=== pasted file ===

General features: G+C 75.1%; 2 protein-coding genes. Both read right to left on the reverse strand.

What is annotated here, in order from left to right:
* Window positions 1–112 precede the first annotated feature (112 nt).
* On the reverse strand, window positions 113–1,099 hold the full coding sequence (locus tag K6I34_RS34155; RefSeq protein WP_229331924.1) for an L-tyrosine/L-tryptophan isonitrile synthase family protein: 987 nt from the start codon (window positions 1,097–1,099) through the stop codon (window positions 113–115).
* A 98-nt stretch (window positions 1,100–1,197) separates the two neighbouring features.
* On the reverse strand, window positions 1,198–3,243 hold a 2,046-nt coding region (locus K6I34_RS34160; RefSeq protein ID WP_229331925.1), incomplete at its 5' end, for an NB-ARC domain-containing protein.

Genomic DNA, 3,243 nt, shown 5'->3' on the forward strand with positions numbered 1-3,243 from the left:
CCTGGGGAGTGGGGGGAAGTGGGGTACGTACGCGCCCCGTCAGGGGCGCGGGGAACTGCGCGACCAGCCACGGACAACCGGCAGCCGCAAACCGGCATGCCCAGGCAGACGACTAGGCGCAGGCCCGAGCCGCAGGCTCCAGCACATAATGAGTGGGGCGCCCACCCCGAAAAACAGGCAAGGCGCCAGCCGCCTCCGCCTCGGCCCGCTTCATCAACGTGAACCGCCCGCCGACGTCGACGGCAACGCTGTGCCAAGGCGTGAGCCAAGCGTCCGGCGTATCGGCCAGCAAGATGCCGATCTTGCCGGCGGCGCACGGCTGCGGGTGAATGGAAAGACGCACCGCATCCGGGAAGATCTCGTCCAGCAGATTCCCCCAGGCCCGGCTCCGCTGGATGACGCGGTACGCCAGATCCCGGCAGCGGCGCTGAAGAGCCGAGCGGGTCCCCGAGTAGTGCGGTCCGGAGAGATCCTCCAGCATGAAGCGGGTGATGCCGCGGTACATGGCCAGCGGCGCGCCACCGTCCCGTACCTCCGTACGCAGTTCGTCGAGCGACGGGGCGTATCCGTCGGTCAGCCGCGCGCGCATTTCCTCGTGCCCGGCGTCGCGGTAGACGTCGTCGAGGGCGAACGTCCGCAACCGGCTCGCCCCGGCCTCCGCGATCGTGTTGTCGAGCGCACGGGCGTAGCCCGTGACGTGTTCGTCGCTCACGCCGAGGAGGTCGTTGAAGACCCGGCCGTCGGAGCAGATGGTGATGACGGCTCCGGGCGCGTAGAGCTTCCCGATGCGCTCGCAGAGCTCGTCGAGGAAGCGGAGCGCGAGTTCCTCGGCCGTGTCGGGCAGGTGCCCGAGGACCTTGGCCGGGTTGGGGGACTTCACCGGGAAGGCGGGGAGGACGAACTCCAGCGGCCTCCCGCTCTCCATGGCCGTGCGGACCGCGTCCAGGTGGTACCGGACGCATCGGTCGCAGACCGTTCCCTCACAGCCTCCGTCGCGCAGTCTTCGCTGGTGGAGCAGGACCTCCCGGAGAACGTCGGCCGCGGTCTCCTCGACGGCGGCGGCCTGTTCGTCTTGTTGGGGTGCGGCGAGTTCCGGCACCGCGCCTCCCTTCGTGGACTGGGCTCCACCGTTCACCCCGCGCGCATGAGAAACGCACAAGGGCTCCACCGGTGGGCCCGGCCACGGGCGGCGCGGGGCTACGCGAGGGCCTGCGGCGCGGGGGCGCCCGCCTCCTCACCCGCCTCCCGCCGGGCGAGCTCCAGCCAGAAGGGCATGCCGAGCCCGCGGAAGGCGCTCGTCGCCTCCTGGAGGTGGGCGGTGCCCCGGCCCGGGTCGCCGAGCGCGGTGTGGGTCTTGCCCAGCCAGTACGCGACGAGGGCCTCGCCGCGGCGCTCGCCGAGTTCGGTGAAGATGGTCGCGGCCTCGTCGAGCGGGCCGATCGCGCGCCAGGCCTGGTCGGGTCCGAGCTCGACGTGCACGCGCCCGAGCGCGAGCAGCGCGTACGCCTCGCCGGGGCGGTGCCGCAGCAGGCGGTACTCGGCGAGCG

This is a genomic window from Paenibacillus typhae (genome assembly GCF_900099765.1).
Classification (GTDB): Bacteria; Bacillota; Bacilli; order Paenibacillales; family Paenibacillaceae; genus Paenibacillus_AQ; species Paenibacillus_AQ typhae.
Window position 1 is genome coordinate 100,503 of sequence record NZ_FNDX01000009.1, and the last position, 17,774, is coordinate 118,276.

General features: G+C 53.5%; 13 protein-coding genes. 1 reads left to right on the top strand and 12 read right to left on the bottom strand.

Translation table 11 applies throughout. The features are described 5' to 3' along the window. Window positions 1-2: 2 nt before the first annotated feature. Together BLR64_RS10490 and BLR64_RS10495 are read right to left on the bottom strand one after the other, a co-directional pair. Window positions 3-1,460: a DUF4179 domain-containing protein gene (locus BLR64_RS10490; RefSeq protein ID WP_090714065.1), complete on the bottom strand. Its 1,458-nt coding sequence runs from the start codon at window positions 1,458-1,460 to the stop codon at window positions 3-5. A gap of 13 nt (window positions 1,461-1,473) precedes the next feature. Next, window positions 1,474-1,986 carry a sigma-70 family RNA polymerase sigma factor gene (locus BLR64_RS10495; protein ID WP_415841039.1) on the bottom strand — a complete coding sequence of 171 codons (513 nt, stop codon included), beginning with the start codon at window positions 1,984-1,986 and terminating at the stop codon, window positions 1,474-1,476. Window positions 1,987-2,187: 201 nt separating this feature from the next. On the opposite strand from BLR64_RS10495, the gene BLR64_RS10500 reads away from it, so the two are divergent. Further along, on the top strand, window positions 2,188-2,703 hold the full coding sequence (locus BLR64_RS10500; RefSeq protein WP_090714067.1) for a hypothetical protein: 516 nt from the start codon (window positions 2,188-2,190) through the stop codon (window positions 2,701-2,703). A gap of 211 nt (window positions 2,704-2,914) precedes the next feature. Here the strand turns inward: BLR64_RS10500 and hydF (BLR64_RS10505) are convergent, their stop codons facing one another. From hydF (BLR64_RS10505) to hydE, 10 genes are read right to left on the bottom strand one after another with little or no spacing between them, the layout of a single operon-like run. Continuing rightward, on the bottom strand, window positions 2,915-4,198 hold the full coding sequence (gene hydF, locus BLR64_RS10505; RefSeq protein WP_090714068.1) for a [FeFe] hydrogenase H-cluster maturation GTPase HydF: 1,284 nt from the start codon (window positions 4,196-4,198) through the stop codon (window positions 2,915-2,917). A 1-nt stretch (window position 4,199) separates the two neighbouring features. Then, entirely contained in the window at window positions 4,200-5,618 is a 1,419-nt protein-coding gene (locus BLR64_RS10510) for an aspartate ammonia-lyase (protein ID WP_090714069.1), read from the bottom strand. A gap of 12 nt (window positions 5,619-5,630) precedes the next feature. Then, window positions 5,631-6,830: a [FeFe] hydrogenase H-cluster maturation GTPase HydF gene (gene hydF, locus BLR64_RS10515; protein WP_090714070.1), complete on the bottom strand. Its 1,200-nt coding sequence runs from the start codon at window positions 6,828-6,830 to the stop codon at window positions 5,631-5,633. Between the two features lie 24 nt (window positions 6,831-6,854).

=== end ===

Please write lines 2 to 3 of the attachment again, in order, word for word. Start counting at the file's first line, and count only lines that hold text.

What is annotated here, in order from left to right:
* Window positions 1–112 precede the first annotated feature (112 nt).